With my fourth day in London wide open to any plans I cared to make, I naturally decided I was going to visit as many of the Magnificent Seven Cemeteries as possible. The term refers to seven garden-style cemeteries established in the 19th century in London to alleviate cemetery overcrowding, and all have some haunting Victorian imagery in their statuary. I started my morning in Kensal Green Cemetery, the oldest of the Magnificent Seven, and therefore the oldest public burial ground in London, having been established in 1832.
Overgrown with moss and with walking paths of soft earth, Kensal Green is definitely atmospheric, with a heavy air over its tranquil grounds. It is located in the Kensington and Chelsea borough in West London, a short walk from the Underground on Harrow Road. Above is its mausoleum-like entrance.
The cemetery was once divided between members of the Church of England and “Dissenters,” aka people who had left that church to found their own, but the fences have now been reamoved, although there are still three separate chapels on the grounds. The most visible is the Anglican Chapel shown above, a Greek Revival structure that sits above an extensive catacomb serviced by a catafalque elevator for lowering down the coffins.
On one side of the cemetery is the Grand Union Canal; the circular metal things you can see in the background of the above photos are the gasometers that rise up on the other bank. Apparently coffins were once delivered via canal boats and you can still find the landings if you’re brave enough to walk that way.
While it wasn’t completely in shambles, Kensal Green was in some state of neglect, and I saw tombs definitely toppled by time rather than vandalism, and vines claiming large territories. But it was a tidy sort of disorder, almost like I was on a creepy cemetery film set.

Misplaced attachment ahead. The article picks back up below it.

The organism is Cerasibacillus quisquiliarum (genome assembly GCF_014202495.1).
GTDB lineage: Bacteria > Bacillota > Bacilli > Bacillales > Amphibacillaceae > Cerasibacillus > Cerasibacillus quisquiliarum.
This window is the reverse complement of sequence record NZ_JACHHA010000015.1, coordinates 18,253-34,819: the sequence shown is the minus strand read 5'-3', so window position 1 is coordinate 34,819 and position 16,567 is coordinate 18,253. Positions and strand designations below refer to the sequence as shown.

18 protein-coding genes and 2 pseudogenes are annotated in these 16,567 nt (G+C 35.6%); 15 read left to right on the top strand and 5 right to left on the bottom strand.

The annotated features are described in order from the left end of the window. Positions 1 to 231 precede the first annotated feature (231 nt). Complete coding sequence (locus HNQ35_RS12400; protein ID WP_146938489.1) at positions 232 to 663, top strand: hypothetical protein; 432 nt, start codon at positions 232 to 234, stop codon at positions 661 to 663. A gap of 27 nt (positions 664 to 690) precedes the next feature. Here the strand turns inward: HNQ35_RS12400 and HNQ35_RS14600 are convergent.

Although worn down, or maybe because of that, there were plenty of beautiful examples of funerary sculpture. This sphinx was one of four guarding the grave of Andrew Ducrow, a circus performer who is considered the father of British circus equestrianism. Originally his Egyptian-style mausoleum was painted in pastel colors, but these have faded away.
Around 250,000 people are now buried in Kensal Green, although it doesn’t appear that many of their graves are visited. Here you can see how the soft ground is tilting, and I certainly hope that whatever is below is solid enough so that no cemetery wanderers will fall through the earth…
Here is one particular mausoleum that stopped me in my tracks. As you may know, I live quite close to Green-Wood Cemetery in Brooklyn and have explored it extensively and even give some tours there sometimes (I’ve leading one this Saturday!). If you read the above inscription, you’ll see: “In Loving Memory of My Beloved Husband Imre Kiralfy: 1st Jan. 1845-27th April 1919. At rest in family mausoleum, Green-Wood New York, USA. Erected for the Interment of our children and grandchildren by Marie Kiralfy.” Okay, so leaving aside that my birthdate is his death date (not the year of course), how very bizarre to stumble upon this inscription about a place I know so well when I am so far from home. Next time I’m in Green-Wood, I definitely have to track down the Kiralfy family mausoleum. I read that Kiralfy was a rather successful producer of stage spectacles, even working on one with Thomas Edison.